The Social Participation of Students with Deaf-Blindness in Educational Settings --Romer, Lyle T.; Haring, Norris G. EDUCATION AND TRAINING IN MENTAL RETARDATION AND DEVELOPMENTAL DISABILITIES, June 1994, pp. 134-144. (1994) This study examined the patterns of contact among 12 students with deaf-blindness and their non-disabled age peers at school.  Data revealed that students engaged in a mean of slightly less than 90 minutes of time per day in social contact with their non-disabled age peers. Students engaged in this socially integrated time across three environments: special education; general education; and the community in general.  Contact with increased numbers of age peers was found to be positively correlated with only the time spent in general education settings.  Further, it was discovered that many students with deaf-blindness, including those with the highest amounts of socially integrated times, were not developing stable (repeating) contacts with any of their peers.  The implications of these findings are discussed with regard to measuring valued outcomes associated with inclusive or integrated education for students with deaf-blindness. The authors conclude that there are certain frameworks that must be present in order for friendships to develop. First, you must meet a lot of people. Second, you must meet many more people than the number of friends that you expect to make.  Third, you have to see some number of those people over and over again to give friendship a chance to develop. Fourth,  you must have some means by which to share your experiences, histories, likes and dislikes, and other pertinent information with your acquaintenances, that is, there has to be a system of communication between people to determine if a friendship can develop.


Social Recognition, Participation, and the Dynamic Between the Environment and Personal Factors of Students with Deafblindness --Moller, Kerstin; Danermark, Berth. American Annals of the Deaf, Spring 2007, Vol. 152, No. 1, 42-55. (2007) The study describes environmental and personal factors that, from the student perspective, impede participation in education in secondary upper schools by students with postlingual deafblindness. The discussion is framed by the International Classification of Functioning, Disability, and Health. The researchers use the theory of social recognition as a theoretical tool in understanding the dynamics between personal factors and environment in the context of secondary upper-school education. Thirty-four students with deafblindness responded to a questionnaire; the survey's findings indicate experiences of barriers in the natural and social environments that restrict participation. Experience of considerateness - such as concern for the special requirements of students with deafblindness - and experience of the lack of considerateness are the most important factors. Negative roles adapted by some students for themselves may be interpreted as resulting from a lack of recognition, in the form of denigration or insults.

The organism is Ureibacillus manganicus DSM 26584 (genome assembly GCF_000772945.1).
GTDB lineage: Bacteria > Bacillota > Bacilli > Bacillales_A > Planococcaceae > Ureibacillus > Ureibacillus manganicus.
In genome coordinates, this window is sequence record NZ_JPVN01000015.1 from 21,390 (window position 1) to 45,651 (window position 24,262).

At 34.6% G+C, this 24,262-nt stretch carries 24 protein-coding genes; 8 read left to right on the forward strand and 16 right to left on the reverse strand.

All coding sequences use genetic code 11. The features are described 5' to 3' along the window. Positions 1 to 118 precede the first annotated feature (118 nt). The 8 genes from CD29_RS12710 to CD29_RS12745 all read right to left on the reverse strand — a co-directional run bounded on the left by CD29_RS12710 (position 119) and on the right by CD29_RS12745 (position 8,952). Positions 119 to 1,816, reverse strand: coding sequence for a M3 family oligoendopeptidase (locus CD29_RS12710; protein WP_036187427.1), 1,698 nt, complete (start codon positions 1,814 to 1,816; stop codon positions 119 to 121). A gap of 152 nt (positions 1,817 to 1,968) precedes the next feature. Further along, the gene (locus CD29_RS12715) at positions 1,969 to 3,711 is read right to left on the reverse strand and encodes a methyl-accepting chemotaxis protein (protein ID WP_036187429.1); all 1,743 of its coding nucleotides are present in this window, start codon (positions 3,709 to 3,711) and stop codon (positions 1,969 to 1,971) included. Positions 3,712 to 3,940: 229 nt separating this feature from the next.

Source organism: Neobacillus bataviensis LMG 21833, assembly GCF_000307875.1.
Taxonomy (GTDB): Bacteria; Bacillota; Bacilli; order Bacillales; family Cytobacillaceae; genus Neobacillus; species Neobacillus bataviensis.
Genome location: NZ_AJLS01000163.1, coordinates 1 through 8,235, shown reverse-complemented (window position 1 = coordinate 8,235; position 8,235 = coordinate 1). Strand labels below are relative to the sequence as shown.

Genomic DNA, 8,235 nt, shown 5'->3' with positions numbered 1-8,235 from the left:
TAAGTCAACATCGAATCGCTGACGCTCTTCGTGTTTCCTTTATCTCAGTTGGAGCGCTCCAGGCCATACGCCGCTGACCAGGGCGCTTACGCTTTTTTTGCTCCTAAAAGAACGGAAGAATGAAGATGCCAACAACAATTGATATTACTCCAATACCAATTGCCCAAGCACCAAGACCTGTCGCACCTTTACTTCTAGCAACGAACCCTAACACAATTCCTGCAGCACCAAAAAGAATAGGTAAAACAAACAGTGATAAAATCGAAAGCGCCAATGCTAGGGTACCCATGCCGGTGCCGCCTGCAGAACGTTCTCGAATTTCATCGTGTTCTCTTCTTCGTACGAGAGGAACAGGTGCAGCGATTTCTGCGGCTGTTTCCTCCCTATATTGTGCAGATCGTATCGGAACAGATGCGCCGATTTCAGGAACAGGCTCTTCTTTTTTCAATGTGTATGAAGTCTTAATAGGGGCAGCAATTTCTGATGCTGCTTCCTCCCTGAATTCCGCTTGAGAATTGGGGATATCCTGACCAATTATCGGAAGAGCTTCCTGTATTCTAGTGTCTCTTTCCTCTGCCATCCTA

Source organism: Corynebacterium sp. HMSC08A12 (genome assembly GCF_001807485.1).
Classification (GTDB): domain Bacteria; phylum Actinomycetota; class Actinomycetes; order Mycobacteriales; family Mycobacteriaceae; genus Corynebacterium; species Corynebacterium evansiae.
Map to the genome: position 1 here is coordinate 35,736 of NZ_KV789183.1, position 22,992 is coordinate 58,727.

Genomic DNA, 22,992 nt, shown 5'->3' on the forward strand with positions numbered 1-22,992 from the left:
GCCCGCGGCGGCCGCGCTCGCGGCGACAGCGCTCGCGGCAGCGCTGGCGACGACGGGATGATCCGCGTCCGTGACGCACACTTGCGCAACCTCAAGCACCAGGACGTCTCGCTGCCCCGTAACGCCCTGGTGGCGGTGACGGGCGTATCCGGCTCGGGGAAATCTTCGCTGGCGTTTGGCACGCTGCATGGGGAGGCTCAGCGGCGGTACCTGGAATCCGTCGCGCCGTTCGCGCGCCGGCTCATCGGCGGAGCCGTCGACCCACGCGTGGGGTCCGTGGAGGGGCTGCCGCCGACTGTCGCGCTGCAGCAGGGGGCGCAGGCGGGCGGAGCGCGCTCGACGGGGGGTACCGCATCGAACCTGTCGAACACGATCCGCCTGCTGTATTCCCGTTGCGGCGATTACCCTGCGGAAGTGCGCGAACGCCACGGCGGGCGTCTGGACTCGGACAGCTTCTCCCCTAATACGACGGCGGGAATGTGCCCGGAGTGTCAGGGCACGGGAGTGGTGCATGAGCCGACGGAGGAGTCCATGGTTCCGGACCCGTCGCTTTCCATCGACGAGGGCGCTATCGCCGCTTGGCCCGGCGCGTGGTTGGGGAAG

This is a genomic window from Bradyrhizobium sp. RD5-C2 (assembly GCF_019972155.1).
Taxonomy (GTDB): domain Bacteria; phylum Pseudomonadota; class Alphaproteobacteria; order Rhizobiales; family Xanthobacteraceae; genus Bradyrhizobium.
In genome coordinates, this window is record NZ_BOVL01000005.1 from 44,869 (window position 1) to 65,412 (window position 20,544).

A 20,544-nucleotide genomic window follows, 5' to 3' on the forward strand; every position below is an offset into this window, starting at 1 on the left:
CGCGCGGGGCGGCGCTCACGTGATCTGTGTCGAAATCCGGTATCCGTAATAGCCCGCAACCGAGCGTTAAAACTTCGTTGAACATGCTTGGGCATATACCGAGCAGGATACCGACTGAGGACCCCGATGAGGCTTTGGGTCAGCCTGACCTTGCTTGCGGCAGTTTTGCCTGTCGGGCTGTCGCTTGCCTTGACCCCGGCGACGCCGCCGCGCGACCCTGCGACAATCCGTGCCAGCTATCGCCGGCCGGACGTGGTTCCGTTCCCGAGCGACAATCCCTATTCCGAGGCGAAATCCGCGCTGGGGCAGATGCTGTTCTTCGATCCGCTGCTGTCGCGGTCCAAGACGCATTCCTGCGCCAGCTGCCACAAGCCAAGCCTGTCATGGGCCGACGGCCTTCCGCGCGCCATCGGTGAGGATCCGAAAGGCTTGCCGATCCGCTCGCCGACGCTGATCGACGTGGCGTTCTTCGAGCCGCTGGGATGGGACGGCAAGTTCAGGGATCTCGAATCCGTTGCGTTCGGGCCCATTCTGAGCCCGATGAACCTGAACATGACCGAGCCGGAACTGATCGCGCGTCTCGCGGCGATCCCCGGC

Students With Deaf-Blindness and Their Families: Service Utilization and Satisfaction --Kyzar, Kathleen B.; Summers, Jean Ann. INCLUSION, Vol. 2, #3, 2014, pp. 195-211. (2014) Research specific to families of children with deaf-blindness is scarce. As more and more children who are deaf-blind receive services in inclusive settings the authors set out to explore the perceptions of  families on the services provided and their satisfaction level. The complexity of the team make-up is discussed. This article focuses on a study conducted on the satisfaction of service provision provided to these families as well as the use and nonuse of services.